De-escalation trials are challenging and sometimes may fail due to poor recruitment. The OPTIMA prelim randomised controlled trial (RCT) (ISRCTN42400492) randomised patients with early stage breast cancer to chemotherapy versus ‘test-directed’ chemotherapy, with a possible outcome of no chemotherapy which could confer less treatment relative to routine practice. Despite encountering challenges, OPTIMA prelim reached its recruitment target ahead of schedule. This study reports the root-causes of recruitment challenges and strategies employed to successfully overcome them.
Materials and Method
A mixed-methods recruitment intervention (‘QuinteT Recruitment Intervention’, QRI) was employed to investigate the recruitment difficulties and feed-back findings to inform interventions and optimise ongoing recruitment. Quantitative site-level recruitment data, audio-recorded recruitment appointments (n=46), qualitative interviews (n=22) with trialists/recruiting staff (oncologists/nurses) and patient-facing documentation were analysed using descriptive, thematic, and conversation analyses. Findings were triangulated to inform a ‘plan of action’ to optimise recruitment.
Despite best intentions, oncologists’ routine practices complicated recruitment. Discomfort about deviating from the usual practice of recommending chemotherapy according to tumour clinicopathologic features, meant that not all eligible patients were approached. Audio-recorded recruitment appointments revealed how routine practices undermined recruitment. A tendency to justify chemotherapy provision before presenting the RCT, and subtly indicating that chemotherapy would be more/less beneficial undermined equipoise and made it difficult for patients to engage with OPTIMA prelim. To tackle these challenges, individual and group recruiter feedback focussed on communication issues, and vignettes of eligible patients were discussed to address discomforts around approaching patients. ‘Tips’ documents concerning structuring discussions and conveying equipoise were disseminated across sites, alongside revisions to the Patient Information Sheet.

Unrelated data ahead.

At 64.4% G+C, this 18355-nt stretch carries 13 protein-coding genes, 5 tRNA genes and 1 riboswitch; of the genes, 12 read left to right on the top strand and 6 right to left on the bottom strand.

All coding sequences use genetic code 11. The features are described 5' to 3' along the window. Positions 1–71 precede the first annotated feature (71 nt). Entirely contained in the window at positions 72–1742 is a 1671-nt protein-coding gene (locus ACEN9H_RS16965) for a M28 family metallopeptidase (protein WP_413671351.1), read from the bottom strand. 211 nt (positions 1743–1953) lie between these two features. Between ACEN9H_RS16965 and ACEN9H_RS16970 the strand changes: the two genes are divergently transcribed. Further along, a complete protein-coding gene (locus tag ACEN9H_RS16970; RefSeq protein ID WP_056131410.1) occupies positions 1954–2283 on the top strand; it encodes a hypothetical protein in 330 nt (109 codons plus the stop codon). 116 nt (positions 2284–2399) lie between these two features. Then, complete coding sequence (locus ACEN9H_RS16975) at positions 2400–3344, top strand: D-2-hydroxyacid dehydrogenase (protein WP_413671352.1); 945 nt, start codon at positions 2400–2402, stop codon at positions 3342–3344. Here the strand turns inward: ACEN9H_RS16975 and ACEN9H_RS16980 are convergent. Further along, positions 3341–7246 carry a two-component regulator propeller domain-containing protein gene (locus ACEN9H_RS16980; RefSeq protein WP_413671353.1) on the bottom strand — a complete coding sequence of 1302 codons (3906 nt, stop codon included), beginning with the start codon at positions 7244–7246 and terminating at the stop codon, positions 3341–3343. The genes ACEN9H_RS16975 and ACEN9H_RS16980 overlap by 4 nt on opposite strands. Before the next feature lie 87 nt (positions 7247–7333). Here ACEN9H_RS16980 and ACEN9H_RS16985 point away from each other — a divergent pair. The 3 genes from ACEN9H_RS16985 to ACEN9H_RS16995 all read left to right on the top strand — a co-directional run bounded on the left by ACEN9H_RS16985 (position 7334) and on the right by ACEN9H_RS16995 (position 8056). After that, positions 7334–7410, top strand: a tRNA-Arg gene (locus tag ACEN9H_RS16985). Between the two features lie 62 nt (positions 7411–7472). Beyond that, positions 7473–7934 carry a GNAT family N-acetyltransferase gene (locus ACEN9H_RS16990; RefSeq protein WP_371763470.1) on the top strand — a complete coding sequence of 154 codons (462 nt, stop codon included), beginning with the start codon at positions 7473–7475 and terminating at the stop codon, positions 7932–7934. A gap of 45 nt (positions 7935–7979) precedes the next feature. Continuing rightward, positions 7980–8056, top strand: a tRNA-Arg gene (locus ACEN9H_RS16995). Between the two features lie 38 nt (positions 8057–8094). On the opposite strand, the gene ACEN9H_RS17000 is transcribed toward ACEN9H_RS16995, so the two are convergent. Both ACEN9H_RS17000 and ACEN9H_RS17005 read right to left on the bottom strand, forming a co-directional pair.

This is the first study illuminating the tension between oncologists’ routine practices and recruitment to de-escalation trials. Although time and resource is required, these challenges can be addressed through specific feedback and training as the trial is underway.
- Randomised controlled trials
- de-escalation trial
- breast cancer
- qualitative research